- Mary Poppins the stage musical is returning to the Sydney stage for the first time since 2010.
- This time around Stefanie Jones plays Mary, the nanny with magical powers, while Jack Chambers is chimney sweep Bert.
- The roles were made famous by Julie Andrews, who won a best actress Oscar for playing Mary in the 1964 Disney film, and Dick Van Dyke.
- The stage show is adapted from the movie, which was in turn based on a series of eight books by Australian-born author P.L. Travers.
A workaholic father with no time for his wife and kids sounds fairly grim, but that’s precisely the storyline of the Mary Poppins musical. Opening in Sydney tonight, the stage show about the stern but loving nanny who helps a dysfunctional family is a timeless classic, according to composer George Stiles.
Composer George Stiles and Stefanie Jones, who plays Mary Poppins in Mary Poppins the musical.Credit:Nic Walker
Stiles argues the story is even more poignant now than when it was when written by Australian author P.L. Travers in the 1930s. “Who doesn’t love the idea that your life and your children’s lives can be fixed by a magical nanny who blows in on the east wind, who tidies everything up and leaves you a lot happier than you were?” he told The Sydney Morning Herald.
“The genius of Mary Poppins is she simply holds a mirror up to all of that and allows them to see what they’re doing wrong. It is certainly universal, families get into pickles like that because people get their priorities messed up and children fall through the cracks and relationships fall through the cracks.”
Produced by Cameron Mackintosh, with a script by the Academy Award-winning screenwriter Julian Fellowes of Downton Abbey fame, the show is produced by Disney. The original music is by the Sherman Brothers from the 1964 Disney movie, with additional songs by UK musical theatre team Stiles and lyricist Anthony Drewe.
Mary Poppins ensemble rehearsing, with Stefanie Jones as Mary and Jack Chambers as BertCredit:Prudence Upton
In the Sydney show, local actor Stefanie Jones plays Mary with Jack Chambers as Bert, the chimney sweep played by Dick Van Dyke in the movie, opposite Julie Andrews, who won a best actress Oscar as Mary.
Such an iconic role does come with a weight of expectation, says the 30-year-old Jones.
“It’s a tricky balance to strike between wanting to do her justice in a way that so many people remember Julie Andrews’ iconic performance for example, but I’m really grateful that this creative team are supportive of you finding your own flavour.
“There is a pressure – I’d be lying if I said there wasn’t. I have to do as much work to relieve myself of that pressure as I do learning songs and the movement and practising and rehearsing, so I can go out there and tell the story as best I can.”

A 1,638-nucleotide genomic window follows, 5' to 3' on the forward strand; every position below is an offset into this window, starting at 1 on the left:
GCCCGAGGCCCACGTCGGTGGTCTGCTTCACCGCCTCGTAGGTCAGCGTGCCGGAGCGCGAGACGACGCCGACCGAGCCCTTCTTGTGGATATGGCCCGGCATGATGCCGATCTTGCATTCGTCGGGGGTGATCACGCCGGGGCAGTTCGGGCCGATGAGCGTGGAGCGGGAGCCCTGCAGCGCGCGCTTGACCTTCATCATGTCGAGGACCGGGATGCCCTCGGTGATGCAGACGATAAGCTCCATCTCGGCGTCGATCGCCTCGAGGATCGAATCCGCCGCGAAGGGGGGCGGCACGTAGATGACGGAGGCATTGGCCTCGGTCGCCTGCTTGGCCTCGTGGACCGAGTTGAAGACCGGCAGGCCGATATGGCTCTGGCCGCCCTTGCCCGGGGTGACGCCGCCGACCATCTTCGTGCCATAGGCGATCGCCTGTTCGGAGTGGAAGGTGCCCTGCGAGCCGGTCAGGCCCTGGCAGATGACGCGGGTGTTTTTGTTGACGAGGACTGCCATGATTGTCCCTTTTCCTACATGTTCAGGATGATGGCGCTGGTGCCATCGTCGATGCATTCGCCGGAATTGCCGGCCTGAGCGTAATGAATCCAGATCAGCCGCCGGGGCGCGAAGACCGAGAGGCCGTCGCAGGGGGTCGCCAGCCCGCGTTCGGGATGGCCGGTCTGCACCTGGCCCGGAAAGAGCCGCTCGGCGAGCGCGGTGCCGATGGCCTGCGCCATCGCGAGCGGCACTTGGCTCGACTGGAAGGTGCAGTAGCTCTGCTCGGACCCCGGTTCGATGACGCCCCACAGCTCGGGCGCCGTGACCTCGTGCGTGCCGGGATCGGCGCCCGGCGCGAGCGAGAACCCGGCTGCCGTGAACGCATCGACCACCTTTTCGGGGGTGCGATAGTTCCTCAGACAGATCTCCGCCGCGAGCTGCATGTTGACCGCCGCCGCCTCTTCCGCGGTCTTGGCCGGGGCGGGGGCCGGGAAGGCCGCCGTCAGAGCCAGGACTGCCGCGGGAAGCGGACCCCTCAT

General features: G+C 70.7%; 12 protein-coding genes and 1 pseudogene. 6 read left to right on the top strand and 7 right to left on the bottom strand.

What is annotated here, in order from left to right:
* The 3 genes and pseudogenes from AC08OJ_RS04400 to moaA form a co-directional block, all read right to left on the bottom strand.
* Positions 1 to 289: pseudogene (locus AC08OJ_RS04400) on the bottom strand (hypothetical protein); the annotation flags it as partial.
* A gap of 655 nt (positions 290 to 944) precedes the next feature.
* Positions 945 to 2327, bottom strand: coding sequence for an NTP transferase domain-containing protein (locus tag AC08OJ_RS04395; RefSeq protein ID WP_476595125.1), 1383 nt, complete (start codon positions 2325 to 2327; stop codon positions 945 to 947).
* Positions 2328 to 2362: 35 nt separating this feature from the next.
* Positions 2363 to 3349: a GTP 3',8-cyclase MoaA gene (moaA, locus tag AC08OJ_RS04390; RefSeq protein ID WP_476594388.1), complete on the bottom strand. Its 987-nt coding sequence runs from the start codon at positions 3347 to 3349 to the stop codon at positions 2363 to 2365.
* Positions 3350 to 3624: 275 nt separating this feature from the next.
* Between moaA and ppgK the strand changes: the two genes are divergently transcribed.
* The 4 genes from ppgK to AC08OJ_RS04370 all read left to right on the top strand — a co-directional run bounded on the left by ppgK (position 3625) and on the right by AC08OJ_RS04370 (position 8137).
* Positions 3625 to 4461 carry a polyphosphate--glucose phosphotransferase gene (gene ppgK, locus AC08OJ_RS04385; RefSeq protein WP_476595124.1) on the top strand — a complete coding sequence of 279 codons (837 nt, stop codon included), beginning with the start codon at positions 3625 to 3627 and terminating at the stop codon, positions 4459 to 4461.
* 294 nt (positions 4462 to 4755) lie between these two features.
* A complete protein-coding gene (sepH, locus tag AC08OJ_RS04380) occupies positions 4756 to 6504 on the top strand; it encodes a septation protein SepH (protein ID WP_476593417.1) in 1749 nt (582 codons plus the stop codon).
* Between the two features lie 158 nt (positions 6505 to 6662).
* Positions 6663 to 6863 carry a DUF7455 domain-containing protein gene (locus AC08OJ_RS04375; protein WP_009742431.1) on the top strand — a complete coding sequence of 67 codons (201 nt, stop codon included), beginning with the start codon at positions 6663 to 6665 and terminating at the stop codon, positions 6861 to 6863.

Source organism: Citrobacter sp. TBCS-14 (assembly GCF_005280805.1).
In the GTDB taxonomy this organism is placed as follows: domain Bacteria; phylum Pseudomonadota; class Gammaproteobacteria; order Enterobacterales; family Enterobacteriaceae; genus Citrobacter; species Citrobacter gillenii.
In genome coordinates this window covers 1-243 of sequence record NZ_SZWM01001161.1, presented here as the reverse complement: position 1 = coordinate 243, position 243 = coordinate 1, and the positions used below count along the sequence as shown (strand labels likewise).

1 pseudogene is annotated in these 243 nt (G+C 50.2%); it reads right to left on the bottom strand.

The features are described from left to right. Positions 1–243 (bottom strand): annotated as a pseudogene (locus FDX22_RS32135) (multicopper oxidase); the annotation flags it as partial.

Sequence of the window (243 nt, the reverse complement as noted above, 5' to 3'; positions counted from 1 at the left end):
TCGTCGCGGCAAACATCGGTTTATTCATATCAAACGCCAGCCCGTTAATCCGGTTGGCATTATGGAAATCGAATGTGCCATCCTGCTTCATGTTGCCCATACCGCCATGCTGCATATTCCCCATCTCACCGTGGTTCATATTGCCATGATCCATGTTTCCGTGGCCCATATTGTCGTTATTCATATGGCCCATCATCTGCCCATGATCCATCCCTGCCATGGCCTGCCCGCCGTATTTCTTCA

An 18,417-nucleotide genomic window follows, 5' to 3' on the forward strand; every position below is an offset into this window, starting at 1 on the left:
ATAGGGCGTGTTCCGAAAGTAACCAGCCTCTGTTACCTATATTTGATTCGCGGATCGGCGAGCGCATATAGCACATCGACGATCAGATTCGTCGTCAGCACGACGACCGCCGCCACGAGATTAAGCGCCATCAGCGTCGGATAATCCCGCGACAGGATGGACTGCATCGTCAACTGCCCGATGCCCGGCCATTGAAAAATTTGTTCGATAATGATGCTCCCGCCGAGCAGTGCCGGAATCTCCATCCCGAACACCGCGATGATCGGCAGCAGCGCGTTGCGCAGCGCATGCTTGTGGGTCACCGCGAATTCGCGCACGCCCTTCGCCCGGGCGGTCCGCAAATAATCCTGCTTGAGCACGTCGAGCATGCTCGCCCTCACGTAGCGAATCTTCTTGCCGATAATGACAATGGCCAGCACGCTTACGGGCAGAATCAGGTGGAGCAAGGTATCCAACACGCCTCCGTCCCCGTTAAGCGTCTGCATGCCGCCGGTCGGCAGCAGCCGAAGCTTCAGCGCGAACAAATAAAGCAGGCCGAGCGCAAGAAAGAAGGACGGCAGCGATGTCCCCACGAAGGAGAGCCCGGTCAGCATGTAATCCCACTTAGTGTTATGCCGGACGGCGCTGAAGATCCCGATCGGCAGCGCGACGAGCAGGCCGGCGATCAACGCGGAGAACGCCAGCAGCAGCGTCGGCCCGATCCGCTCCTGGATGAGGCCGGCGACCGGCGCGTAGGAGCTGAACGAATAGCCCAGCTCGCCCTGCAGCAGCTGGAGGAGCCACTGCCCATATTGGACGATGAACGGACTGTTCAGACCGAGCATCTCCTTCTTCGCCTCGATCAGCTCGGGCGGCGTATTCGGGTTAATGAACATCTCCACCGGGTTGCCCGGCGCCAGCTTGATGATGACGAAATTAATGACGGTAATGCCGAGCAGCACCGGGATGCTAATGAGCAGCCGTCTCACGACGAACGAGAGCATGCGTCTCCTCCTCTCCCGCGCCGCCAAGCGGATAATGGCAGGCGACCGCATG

Jones says there is a pressure playing such an iconic role.Credit:Daniel Boud
She agrees the show explores timeless themes. “It’s about a broken family trying to become whole again,” she says. “Mary Poppins is all about tough love – and she gets results.”
Playing Mary is intense and all-consuming. But the one thing Jones didn’t have to contend with was learning the lyrics, as she had grown up with them courtesy of the movie.
The cast have an in-joke of calling the musical Mary Proppins because there are so many props involved. Brooms are a notable inclusion, as is the magical umbrella. “Polly the brolly can be a little tricky at times,” Jones says with a laugh. “It’s like she has a real personality and wants to steal the show sometimes.”
To create the stage version, Stiles and Drewe went back to Travers’ books, as well as to the movie with its wonderful score. “We tried to incorporate the best of both,” Stiles says. “We wanted to make a story that worked entirely as a musical on stage rather than trying to shoehorn the movie onstage.”
Julie Andrews as the magical Mary Poppins in the 1964 movie of the same name.Credit:Disney
Stiles says the track Feed the Birds, with its poignant message about kindness to others, is at the heart of the musical. “The bird woman is this mystical creature who is summoned up by Mary Poppins to meet the children because she knows they will judge her for what she looks like, rather than what she does and who she is. She is played by the wonderful Nancye Hayes in this production, who is doing a glorious job.”
In the original Mary Poppins books, author P.L. Travers made it clear it was the adults that needed help, not the children. Born Helen Goff in Queensland in 1899, Travers was obsessed with fairytales in her youth, which informed the eight-book series, the first of which was published in 1934 and the last in 1988. Like many fairytales, the original books were much darker than the Disney adaptation.
The film was Disney’s highest-grossing ever at the time of its release, received 13 Academy Awards nominations and won five.
For Stiles, who is also a co-producer of Six The Musical, about Henry VIII’s wives (currently showing in Canberra and on Broadway, it was last week nominated for eight Tony Awards), the theatre is about more than just entertainment. Humans need “to be together and tell stories,” he says. “There is something enormously cathartic about that.”
Musicals may be the ultimate form of escapism, but there’s often another element at play.
“I think the reason they’ve become so incredibly popular over the course of the last few decades is because the best ones have something to say, they speak to us about the human condition,” he says.
“They assure us that it’s not all hell and damnation. There is hope and joy as well.”
Mary Poppins opens on May 15 at the Lyric Theatre and runs until October.
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